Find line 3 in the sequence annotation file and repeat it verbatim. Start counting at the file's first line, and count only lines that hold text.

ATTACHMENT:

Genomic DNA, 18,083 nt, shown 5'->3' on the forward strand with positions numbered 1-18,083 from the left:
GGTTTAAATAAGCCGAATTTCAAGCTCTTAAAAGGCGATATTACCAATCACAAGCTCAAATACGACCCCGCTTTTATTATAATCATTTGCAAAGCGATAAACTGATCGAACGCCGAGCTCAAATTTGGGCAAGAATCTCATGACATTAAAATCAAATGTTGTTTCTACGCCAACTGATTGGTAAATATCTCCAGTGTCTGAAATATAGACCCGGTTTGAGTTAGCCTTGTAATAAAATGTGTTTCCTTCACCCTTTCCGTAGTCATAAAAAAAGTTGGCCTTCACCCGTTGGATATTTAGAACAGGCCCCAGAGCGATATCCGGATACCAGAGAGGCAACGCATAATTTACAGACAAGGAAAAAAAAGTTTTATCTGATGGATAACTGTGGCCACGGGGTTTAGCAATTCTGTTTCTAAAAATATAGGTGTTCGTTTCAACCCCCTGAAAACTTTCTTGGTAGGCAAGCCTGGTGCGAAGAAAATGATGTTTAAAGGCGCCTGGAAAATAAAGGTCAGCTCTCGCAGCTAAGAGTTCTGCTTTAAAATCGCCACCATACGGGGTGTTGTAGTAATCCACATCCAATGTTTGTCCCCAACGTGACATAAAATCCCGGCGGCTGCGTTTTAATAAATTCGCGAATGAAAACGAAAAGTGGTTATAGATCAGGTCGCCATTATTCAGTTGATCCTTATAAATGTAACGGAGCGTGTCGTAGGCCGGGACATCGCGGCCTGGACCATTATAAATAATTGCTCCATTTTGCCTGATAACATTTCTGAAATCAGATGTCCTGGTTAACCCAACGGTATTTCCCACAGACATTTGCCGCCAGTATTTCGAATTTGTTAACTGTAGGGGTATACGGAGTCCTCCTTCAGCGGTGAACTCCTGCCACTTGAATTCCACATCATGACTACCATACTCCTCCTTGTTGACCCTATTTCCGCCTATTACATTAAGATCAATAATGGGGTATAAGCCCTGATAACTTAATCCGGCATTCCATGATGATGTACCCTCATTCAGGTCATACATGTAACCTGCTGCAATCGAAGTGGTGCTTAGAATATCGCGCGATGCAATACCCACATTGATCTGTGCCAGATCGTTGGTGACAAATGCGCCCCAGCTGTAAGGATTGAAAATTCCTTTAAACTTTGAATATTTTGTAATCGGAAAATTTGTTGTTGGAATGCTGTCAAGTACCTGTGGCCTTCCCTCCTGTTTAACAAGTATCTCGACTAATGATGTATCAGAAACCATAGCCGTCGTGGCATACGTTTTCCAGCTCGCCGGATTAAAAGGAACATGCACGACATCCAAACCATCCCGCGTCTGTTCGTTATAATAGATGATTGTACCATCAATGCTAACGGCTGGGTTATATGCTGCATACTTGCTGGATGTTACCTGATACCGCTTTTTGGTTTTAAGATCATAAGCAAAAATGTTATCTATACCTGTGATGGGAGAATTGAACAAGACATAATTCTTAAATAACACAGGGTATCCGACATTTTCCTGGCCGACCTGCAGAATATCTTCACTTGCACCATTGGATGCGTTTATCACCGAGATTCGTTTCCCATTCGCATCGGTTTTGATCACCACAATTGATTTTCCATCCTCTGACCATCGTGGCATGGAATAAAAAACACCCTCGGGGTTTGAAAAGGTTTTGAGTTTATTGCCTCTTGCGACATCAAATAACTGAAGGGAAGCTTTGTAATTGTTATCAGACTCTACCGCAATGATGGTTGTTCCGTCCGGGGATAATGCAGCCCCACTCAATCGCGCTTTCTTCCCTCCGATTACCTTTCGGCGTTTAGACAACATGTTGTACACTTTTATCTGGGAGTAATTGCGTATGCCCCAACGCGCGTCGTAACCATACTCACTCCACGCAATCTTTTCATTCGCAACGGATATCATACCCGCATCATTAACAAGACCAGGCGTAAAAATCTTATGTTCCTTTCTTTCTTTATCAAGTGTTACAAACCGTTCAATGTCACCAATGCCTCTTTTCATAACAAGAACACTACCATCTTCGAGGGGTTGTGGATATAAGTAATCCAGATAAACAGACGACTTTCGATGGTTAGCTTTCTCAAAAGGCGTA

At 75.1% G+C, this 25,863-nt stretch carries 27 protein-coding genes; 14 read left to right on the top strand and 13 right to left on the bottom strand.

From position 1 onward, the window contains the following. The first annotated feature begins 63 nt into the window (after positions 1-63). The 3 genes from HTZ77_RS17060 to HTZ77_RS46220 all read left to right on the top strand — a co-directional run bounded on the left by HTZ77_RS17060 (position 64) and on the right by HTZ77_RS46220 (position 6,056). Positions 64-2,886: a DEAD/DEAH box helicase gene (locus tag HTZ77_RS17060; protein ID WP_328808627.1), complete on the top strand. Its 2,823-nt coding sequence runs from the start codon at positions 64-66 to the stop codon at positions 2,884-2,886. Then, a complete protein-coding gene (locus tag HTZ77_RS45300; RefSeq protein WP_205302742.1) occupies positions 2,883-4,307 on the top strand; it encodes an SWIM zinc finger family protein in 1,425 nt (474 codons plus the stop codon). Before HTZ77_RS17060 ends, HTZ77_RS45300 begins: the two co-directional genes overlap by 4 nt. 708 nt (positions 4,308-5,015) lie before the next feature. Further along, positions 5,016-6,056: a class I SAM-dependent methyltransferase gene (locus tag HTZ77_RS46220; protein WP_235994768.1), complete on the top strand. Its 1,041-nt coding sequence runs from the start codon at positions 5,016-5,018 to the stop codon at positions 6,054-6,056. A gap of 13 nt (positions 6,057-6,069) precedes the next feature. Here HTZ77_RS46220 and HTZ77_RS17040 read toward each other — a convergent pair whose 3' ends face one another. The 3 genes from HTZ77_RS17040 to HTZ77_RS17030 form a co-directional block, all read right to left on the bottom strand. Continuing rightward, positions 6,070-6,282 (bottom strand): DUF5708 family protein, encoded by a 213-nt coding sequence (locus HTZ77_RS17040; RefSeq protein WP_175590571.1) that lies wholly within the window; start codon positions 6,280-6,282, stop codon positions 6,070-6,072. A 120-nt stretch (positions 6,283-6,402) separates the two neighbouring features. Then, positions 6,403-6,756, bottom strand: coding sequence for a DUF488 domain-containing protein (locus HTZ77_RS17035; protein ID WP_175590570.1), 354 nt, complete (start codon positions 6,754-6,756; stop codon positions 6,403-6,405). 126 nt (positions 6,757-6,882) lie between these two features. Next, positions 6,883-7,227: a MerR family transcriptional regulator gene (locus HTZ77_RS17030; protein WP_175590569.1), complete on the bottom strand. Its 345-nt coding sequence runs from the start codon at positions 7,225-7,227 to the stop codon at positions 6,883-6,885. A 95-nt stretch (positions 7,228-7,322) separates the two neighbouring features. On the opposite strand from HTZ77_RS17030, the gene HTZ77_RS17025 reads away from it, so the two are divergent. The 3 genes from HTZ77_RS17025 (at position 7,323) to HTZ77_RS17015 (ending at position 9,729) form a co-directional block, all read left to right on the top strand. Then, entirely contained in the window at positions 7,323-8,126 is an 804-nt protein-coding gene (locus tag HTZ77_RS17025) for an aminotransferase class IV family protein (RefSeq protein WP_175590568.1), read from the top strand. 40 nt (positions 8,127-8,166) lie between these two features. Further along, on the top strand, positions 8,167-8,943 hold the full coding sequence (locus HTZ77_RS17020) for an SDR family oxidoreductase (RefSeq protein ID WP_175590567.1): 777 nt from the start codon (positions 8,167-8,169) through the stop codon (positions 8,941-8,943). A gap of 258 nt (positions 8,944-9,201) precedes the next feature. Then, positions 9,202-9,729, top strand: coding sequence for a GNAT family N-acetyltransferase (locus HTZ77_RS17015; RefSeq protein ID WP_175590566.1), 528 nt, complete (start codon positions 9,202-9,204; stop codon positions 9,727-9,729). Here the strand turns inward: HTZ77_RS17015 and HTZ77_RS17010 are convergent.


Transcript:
At 75.1% G+C, this 25,863-nt stretch carries 27 protein-coding genes; 14 read left to right on the top strand and 13 right to left on the bottom strand.